It’s early October and if you have not already received your Q3 performance results for your investments, they are coming soon. It is with a mixture of dread and resignation that we await the actual numbers since we all know that most of them are not good. The markets fared poorly in the past few months and the value of most investments fell, sometimes precipitously.
Of course, most of us have been here before. In 2008-2009, in 2001-2002, and even before then, the markets have dipped and dropped and here we are again. Did we do or learn much in those previous years? Do we need to do much today? The answer depends on many factors ranging from the old standby of considering our long term goals to our personality, whether inclined to inertia or over reaction. What it probably comes down to is fear and greed and how much those two market drivers influence us to act.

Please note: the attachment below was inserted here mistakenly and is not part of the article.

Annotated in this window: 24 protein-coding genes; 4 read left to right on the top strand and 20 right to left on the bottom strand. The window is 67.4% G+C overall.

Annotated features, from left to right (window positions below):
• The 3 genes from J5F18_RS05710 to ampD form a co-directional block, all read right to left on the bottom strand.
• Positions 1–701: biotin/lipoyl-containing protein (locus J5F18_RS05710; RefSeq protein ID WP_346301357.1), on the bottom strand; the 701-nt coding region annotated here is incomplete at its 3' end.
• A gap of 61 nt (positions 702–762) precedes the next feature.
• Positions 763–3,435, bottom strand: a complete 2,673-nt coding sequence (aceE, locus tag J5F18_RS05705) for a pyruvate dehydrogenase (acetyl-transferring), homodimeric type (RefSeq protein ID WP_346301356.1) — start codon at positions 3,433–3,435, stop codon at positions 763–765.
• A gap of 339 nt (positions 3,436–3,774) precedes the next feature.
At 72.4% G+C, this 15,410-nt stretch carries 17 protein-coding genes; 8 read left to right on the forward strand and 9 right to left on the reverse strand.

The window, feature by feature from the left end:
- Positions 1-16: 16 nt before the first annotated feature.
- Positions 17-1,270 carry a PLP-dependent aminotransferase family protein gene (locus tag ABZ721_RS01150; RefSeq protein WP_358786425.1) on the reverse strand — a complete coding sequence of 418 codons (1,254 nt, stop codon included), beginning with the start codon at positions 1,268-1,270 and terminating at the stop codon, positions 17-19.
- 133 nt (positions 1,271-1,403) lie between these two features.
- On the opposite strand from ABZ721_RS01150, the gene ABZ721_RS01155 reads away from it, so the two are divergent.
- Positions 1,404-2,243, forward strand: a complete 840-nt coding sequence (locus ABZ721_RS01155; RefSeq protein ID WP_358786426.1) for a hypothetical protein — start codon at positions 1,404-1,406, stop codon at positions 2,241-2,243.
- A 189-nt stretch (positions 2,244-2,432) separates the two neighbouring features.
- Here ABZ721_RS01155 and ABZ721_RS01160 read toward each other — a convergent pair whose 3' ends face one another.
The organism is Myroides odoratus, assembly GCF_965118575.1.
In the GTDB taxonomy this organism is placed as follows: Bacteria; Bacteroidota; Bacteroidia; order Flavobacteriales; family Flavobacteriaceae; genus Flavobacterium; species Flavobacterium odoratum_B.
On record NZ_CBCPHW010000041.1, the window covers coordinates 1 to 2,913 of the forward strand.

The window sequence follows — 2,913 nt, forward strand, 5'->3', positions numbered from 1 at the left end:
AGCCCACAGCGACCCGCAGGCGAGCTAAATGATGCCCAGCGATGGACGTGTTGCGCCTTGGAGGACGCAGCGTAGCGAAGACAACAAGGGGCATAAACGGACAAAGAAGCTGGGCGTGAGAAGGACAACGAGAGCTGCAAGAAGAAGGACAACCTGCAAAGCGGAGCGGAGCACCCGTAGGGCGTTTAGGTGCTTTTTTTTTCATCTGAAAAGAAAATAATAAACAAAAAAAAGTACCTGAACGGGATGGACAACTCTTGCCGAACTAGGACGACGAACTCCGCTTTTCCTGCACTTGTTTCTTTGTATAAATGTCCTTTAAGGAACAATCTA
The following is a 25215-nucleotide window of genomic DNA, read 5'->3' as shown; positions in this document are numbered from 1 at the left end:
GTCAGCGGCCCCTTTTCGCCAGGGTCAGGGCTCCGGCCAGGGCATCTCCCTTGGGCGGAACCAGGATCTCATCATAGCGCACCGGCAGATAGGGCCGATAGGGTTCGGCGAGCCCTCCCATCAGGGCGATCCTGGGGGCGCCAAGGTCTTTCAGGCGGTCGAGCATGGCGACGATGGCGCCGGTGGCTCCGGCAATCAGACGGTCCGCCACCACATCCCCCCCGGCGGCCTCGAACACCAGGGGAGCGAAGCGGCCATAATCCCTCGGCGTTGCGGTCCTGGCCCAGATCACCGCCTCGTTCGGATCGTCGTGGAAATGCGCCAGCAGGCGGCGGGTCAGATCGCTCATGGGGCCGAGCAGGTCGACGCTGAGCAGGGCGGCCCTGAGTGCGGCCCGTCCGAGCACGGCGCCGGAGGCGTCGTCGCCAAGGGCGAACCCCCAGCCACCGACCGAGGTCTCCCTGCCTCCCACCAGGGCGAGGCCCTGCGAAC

My inclination is to remain on the sidelines at this point to see when market volatility slows before making any big moves. Buying on the dip is sometimes a good strategy but one cannot be sure that we are at the bottom of that dip yet. Selling losers can be appealing but that forecloses any chance of recouping losses if the market goes the other way.
Perhaps the better approach would be to avoid any large moves at this time unless there is a factor clearly driving such a move. The drivers might be tax savings or a particular need in your personal situation. The drivers probably should not be what everyone else is doing or what the financial industry media is saying on any given day. Have you ever noticed just how many opinions are being voiced daily and how they not only seem to constantly change but how they do not appear to have much substance? Don’t bet your investments on such advice – think it through and decide what you want.